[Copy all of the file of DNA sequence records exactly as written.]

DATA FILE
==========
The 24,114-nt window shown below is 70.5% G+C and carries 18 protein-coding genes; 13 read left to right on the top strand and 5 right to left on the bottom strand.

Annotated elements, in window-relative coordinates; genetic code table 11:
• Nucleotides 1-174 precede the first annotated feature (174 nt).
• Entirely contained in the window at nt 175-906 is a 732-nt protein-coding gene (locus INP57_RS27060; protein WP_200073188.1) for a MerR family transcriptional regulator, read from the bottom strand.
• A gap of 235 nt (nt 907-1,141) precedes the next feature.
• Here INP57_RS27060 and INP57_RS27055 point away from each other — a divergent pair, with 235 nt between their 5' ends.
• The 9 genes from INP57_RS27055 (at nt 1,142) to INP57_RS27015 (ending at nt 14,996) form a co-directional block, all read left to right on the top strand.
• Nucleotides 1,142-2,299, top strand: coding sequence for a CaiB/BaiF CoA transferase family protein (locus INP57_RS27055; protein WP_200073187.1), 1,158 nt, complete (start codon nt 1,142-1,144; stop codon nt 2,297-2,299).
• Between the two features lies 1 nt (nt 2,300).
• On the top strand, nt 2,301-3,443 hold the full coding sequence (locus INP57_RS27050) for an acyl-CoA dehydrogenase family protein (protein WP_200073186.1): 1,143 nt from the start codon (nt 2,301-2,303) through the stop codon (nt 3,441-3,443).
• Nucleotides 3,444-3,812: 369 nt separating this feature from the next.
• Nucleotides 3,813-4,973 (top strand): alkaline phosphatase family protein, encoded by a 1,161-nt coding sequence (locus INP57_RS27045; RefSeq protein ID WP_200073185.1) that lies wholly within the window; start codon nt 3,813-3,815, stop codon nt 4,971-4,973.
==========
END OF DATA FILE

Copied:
The 24,114-nt window shown below is 70.5% G+C and carries 18 protein-coding genes; 13 read left to right on the top strand and 5 right to left on the bottom strand.

Annotated elements, in window-relative coordinates; genetic code table 11:
• Nucleotides 1-174 precede the first annotated feature (174 nt).
• Entirely contained in the window at nt 175-906 is a 732-nt protein-coding gene (locus INP57_RS27060; protein WP_200073188.1) for a MerR family transcriptional regulator, read from the bottom strand.
• A gap of 235 nt (nt 907-1,141) precedes the next feature.
• Here INP57_RS27060 and INP57_RS27055 point away from each other — a divergent pair, with 235 nt between their 5' ends.
• The 9 genes from INP57_RS27055 (at nt 1,142) to INP57_RS27015 (ending at nt 14,996) form a co-directional block, all read left to right on the top strand.
• Nucleotides 1,142-2,299, top strand: coding sequence for a CaiB/BaiF CoA transferase family protein (locus INP57_RS27055; protein WP_200073187.1), 1,158 nt, complete (start codon nt 1,142-1,144; stop codon nt 2,297-2,299).
• Between the two features lies 1 nt (nt 2,300).
• On the top strand, nt 2,301-3,443 hold the full coding sequence (locus INP57_RS27050) for an acyl-CoA dehydrogenase family protein (protein WP_200073186.1): 1,143 nt from the start codon (nt 2,301-2,303) through the stop codon (nt 3,441-3,443).
• Nucleotides 3,444-3,812: 369 nt separating this feature from the next.
• Nucleotides 3,813-4,973 (top strand): alkaline phosphatase family protein, encoded by a 1,161-nt coding sequence (locus INP57_RS27045; RefSeq protein ID WP_200073185.1) that lies wholly within the window; start codon nt 3,813-3,815, stop codon nt 4,971-4,973.